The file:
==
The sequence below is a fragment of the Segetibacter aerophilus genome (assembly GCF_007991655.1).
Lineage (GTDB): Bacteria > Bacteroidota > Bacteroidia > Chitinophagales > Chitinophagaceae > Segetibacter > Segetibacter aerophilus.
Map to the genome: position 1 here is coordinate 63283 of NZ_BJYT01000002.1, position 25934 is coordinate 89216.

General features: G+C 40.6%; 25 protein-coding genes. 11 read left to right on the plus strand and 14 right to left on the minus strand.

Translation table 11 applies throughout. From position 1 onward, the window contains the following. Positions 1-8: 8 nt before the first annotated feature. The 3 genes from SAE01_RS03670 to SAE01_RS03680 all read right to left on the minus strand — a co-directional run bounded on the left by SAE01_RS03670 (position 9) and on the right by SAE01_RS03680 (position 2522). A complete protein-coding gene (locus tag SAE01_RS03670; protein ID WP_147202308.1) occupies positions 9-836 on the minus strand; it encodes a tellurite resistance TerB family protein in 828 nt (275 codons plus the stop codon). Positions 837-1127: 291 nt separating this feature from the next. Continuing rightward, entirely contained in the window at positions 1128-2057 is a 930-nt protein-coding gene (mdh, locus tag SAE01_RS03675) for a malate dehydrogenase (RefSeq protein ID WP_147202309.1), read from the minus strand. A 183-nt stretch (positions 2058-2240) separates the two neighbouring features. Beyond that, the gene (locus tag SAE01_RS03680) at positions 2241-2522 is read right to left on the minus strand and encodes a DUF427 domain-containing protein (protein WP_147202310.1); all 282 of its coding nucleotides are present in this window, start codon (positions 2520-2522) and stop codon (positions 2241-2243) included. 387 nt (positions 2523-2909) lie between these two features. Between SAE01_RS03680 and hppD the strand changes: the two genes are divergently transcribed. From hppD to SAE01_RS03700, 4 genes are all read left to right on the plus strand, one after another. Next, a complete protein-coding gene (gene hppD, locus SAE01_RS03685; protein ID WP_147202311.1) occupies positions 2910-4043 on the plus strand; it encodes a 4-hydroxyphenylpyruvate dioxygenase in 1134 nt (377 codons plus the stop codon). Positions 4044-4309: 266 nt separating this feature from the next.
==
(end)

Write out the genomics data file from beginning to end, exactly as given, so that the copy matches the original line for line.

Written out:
The sequence below is a fragment of the Segetibacter aerophilus genome (assembly GCF_007991655.1).
Lineage (GTDB): Bacteria > Bacteroidota > Bacteroidia > Chitinophagales > Chitinophagaceae > Segetibacter > Segetibacter aerophilus.
Map to the genome: position 1 here is coordinate 63283 of NZ_BJYT01000002.1, position 25934 is coordinate 89216.

General features: G+C 40.6%; 25 protein-coding genes. 11 read left to right on the plus strand and 14 right to left on the minus strand.

Translation table 11 applies throughout. From position 1 onward, the window contains the following. Positions 1-8: 8 nt before the first annotated feature. The 3 genes from SAE01_RS03670 to SAE01_RS03680 all read right to left on the minus strand — a co-directional run bounded on the left by SAE01_RS03670 (position 9) and on the right by SAE01_RS03680 (position 2522). A complete protein-coding gene (locus tag SAE01_RS03670; protein ID WP_147202308.1) occupies positions 9-836 on the minus strand; it encodes a tellurite resistance TerB family protein in 828 nt (275 codons plus the stop codon). Positions 837-1127: 291 nt separating this feature from the next. Continuing rightward, entirely contained in the window at positions 1128-2057 is a 930-nt protein-coding gene (mdh, locus tag SAE01_RS03675) for a malate dehydrogenase (RefSeq protein ID WP_147202309.1), read from the minus strand. A 183-nt stretch (positions 2058-2240) separates the two neighbouring features. Beyond that, the gene (locus tag SAE01_RS03680) at positions 2241-2522 is read right to left on the minus strand and encodes a DUF427 domain-containing protein (protein WP_147202310.1); all 282 of its coding nucleotides are present in this window, start codon (positions 2520-2522) and stop codon (positions 2241-2243) included. 387 nt (positions 2523-2909) lie between these two features. Between SAE01_RS03680 and hppD the strand changes: the two genes are divergently transcribed. From hppD to SAE01_RS03700, 4 genes are all read left to right on the plus strand, one after another. Next, a complete protein-coding gene (gene hppD, locus SAE01_RS03685; protein ID WP_147202311.1) occupies positions 2910-4043 on the plus strand; it encodes a 4-hydroxyphenylpyruvate dioxygenase in 1134 nt (377 codons plus the stop codon). Positions 4044-4309: 266 nt separating this feature from the next.